Browsing through some old radical periodicals, I saw advertised in an 1898 issue of "The Eagle and the Serpent" an advertisement of a book titled "Might Is Right". In subsequent issues it was variously commented upon by Alfred Wallace, Bernard Shaw, Thomas Common (Translator of Nietzsche into English), Benjamin Kidd, Benjamin R. Tucker, and a number of others. The journal was edited by John Basil Barnhill whose pseudonym was Erwin McCall. As a connoisseur of radical literature I became curious, but I didn´t find any copy until years later.
About 1946, a friend in Detroit to whom I had lent the book told me that he had seen a sun faded copy in a second-hand bookshop, priced 50¢, and when he purchased it the dealer went into the rear and brought out a new copy. The original issue was published probably in 1897, but this issue, printed with the same plates, was dated 1927. Asked, the dealer said that he had five copies. A few days later I purchased these remaining copies, intending to present them to friends, with whom had great chuckles over it.
I had asked the dealer where he got the books and was told that he bought them from an agent who came around once a month. I asked him to enquire if there were any more, and when his postcard was forwarded to Lane´s End where I was visiting at the time, saying that there were two small cartons of them in a warehouse in Chicago, I wrote to another friend who had enjoyed the book, who thereupon went and dickered for them, which I think he got for 30 or 39¢ each.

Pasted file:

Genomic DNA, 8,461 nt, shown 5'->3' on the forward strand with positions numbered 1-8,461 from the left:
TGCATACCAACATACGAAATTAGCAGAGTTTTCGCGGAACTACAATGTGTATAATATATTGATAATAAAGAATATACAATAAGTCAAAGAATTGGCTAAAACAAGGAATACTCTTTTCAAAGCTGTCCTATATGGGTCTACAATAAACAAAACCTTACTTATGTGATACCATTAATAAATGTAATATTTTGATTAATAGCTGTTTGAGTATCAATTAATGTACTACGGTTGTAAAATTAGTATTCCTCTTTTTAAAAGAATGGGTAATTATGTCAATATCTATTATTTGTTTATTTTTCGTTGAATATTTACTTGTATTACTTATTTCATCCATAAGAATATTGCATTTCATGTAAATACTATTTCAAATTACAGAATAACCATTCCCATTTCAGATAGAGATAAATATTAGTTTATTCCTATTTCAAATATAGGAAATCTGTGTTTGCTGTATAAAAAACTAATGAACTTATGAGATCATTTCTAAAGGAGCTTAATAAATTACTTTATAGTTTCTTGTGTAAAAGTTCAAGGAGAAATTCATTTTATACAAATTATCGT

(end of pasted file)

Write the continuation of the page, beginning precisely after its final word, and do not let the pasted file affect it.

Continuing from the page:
This strange book is anti-Christ, anti-capitalist,anti-communist, anti-anarchist, anti-Semite-negro-oriental, and anti-just-about-everything-else except naked force. It was enjoyable to see such a great job of cudgelling, the blows one received being bearable as long as everyone else was getting it. The book is uncomfortably convincing in spots, and the author seems well read about the horrors committed by men upon men. Whether the book was written with tongue in cheek is rather dubious.
Reading the book again with the intent of writing my impression of it, I began to realize that if I gave any of the copies my friend had given me (on his visit to Suffern), I might be identified with some of the lunacies it contained, particularly its race prejudice. Few people, especially radicals, are able to read a book of this nature with objective humor, and it became a quandary what I might do with them. Radicals are almost invariable very serious people and touchy about their ideals. I know I am.
On page 316 Ralph Chaplin´s book "Wobbly" he mentions "Might Is Right" and claims that the wobblies had nothing to do with it, although its publication address 4 Tocker Place was the headquarters of the wobblies at that time. Chaplin describes the author as a "diminutive, repressed Near North Side philosopher with delusions of grandeur".
I think that the book is a good argument that in the final analysis it is power that decides human affairs --- good, that is, if common sense and the empathy which may be educed from self-interest be left out of the reckoning. It seems to me that the proposition that you can go your way, and I mine, even though we disagree vehemently on which was is better, we may learn from each other´s experience and perhaps discover that the philosophy of liberty and non-violence is a solid foundation for human relations. Otherwise, especially in the modern world, the alternative is mutual annihilation.
August 27, 1966